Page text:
OTwo Interviews: Barry Lally from modernlove.

Image Credit: Dan Harris

Isabella Ambrosio chats to Barry Lally about modernlove.’s upcoming tour, growing up, and writing songs.

I had spoken to Barry Lally once before over Zoom in a group interview with modernlove., an up-and-coming act from Drogheda. Due to technical difficulties, I sound like my 66-year-old father when I say that, I lost the interview and a second had to occur. I enjoyed the band’s dance-pop sound, something really light and enjoyable, with lyrics that were easily relatable by any twenty-something. I wanted to talk to them again - and I wanted to ask more questions.

modernlove. sounds similar to the 1975, but with a more electric pop-rock, dance-pop influence. There’s a certain ethereal sound to their guitar licks, always keeping a lighter feel to their music, while their bass contrasts heavily in the background on songs like ‘Don’t Wanna’ and ‘Islands’ off their newest EP, Oh My Mind. 

It was an early interview. Lally joined the call on time, him and myself looking like we had just woken up. I chuckled to myself. He was sipping at a cup of tea, presumably, relaxed on the sofa in his living room. His hair was tousled and dark circles lay underneath his eyes.

“I see you guys have a tour coming up.”

He nods, “Yeah,” while taking a sip of his tea.

“So, is this your first tour?”

“Yeah, this is like properly the first tour that we’re ever gonna do. I think Bristol and Leeds have just sold out, or are almost sold out… The first London gig sold out within two weeks and we added a second date, and that’s nearly all sold out. And Manchester sold out, so we upgraded the venue, and that sold out. But before we put the tickets on sale during COVID and lockdown, when we weren’t able to gig, and we were just releasing music, song after song. Felt like we were kind of just throwing it out into the ‘ether’ because there was no way of telling back that there were people who were invested on the other end. So, when we put the tickets on sale, we had no clue or notion that would happen. It’s like a pinch yourself moment, where you’re like ‘Oh, there’s actually people who want to see us’,” he says with a smile, “You know, which was news to us.”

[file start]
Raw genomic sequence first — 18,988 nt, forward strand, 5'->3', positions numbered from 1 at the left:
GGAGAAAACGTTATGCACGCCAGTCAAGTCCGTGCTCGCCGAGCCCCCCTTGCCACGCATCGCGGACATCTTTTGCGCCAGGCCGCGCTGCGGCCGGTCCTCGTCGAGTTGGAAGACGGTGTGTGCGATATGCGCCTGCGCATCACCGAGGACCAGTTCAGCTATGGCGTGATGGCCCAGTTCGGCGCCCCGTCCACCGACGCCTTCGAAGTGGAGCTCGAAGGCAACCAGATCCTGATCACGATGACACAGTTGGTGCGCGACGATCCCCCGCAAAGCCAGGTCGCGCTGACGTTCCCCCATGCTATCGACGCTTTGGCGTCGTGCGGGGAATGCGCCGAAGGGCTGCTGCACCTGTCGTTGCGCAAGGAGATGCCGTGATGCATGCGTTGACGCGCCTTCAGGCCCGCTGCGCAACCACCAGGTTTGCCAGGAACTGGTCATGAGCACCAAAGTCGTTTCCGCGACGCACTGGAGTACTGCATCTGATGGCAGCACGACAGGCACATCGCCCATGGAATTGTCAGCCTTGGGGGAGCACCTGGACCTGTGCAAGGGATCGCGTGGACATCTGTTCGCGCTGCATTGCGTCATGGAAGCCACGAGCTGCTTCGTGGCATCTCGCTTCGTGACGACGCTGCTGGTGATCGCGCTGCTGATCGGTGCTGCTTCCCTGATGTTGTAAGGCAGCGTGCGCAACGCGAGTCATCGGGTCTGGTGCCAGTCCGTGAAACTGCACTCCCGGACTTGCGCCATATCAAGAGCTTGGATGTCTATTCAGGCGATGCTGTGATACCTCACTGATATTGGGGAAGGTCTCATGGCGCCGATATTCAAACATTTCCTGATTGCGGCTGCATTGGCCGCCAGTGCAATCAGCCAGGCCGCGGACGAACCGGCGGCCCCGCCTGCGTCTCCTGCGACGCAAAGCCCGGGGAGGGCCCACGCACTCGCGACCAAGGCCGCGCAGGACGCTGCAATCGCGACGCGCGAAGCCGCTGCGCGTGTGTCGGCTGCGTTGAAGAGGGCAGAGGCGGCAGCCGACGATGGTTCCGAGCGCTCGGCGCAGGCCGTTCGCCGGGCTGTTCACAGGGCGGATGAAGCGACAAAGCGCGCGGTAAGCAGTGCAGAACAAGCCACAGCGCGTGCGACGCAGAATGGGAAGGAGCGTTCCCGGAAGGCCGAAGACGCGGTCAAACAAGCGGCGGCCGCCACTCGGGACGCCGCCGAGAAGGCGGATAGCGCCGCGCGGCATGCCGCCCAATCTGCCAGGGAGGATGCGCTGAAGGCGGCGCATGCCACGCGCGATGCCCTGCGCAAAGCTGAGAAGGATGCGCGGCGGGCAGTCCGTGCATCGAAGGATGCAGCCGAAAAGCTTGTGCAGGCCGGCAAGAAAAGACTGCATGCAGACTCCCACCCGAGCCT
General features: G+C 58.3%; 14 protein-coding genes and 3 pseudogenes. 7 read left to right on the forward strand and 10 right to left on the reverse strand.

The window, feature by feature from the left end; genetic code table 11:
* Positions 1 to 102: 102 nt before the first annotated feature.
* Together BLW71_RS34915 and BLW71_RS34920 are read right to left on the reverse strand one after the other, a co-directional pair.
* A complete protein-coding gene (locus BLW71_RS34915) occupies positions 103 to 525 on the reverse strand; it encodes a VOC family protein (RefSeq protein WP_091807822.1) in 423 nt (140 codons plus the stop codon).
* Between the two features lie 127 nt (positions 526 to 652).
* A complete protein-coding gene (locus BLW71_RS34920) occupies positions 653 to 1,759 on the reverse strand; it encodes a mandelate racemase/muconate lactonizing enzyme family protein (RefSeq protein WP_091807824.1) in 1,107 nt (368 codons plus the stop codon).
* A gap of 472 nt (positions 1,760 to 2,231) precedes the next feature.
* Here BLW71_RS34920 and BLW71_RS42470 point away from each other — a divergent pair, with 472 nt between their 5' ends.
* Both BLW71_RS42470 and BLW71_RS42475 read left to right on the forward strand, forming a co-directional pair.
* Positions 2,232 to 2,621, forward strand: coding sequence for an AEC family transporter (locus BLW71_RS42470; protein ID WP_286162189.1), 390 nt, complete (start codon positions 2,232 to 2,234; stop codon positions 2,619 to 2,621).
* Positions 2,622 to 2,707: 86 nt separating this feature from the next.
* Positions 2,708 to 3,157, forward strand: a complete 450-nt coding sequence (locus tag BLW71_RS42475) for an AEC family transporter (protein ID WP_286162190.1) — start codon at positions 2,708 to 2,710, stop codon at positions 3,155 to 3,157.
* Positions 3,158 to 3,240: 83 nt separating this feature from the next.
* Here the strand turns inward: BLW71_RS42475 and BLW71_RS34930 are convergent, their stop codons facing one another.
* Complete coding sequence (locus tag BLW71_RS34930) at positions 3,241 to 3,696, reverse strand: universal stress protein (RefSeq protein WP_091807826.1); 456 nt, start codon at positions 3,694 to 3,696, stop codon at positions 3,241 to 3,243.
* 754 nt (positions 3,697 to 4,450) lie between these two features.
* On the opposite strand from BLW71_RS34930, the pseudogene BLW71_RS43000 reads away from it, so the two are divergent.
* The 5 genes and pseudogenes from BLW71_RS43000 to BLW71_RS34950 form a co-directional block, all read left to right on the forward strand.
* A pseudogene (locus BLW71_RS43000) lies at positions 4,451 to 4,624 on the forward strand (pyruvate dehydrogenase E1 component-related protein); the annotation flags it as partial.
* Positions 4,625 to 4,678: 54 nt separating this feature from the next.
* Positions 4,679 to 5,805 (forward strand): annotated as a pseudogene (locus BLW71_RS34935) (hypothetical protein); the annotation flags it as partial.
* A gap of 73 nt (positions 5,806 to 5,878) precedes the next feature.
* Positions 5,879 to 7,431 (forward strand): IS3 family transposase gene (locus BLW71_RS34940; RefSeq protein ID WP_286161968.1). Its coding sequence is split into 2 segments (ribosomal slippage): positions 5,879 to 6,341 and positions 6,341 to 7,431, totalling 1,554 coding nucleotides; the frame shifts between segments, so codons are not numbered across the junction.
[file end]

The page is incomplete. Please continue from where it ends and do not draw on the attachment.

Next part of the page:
“Would you say you have a bigger fanbase in the UK than in Ireland?”

“I’d say so, yeah. I don’t really know what that’s about, but I think are more sort of enthusiastic about indie or guitar music in the UK. And I also think that [people from the UK] and everyone else, bar Irish people, are more just enthusiastic and believe the hype more. I think Irish people like to take you down a peg, which isn’t necessarily a bad thing at all.” He takes another sip of his tea.

“And that’s hard. Growing up in that kind of environment… I mean, did you always want to be a musician?”

“I think when I was really, really young, I kind of just sang all of the time, and listened to music and danced around without really thinking about it. And I wasn’t necessarily listening to ‘cool music’,” he imitates air quotes and smiles to himself, “But, Cian, the drummer in the band, was always playing drums. His dad was a big alternative music guy, and he played the drums as well, so Cian came to me when we were like 13 and said, ‘Man, we should start a band.’ And that was the first time I thought about it and was like, ‘oh, yeah! That would be cool. I just have to learn how to play guitar now,’” he laughs a bit harder to himself.

“How old are you now?”

“24. Just turned 24. Which is horrible, I’m not even early twenties anymore, I’m mid-twenties.”

I search for the words to comfort him, but I can’t find them, so I make a series of humming noises before finally admitting, “I really don’t know how to comfort you, I’m sorry. I just finished college.”

“It’s okay, you don’t have to. You don’t have to,” he dramatically shakes his head and feigns slight annoyance.

“Was your family into music, or was it more that you started seeing it as you were going to school, and being exposed to the outside world, or…?”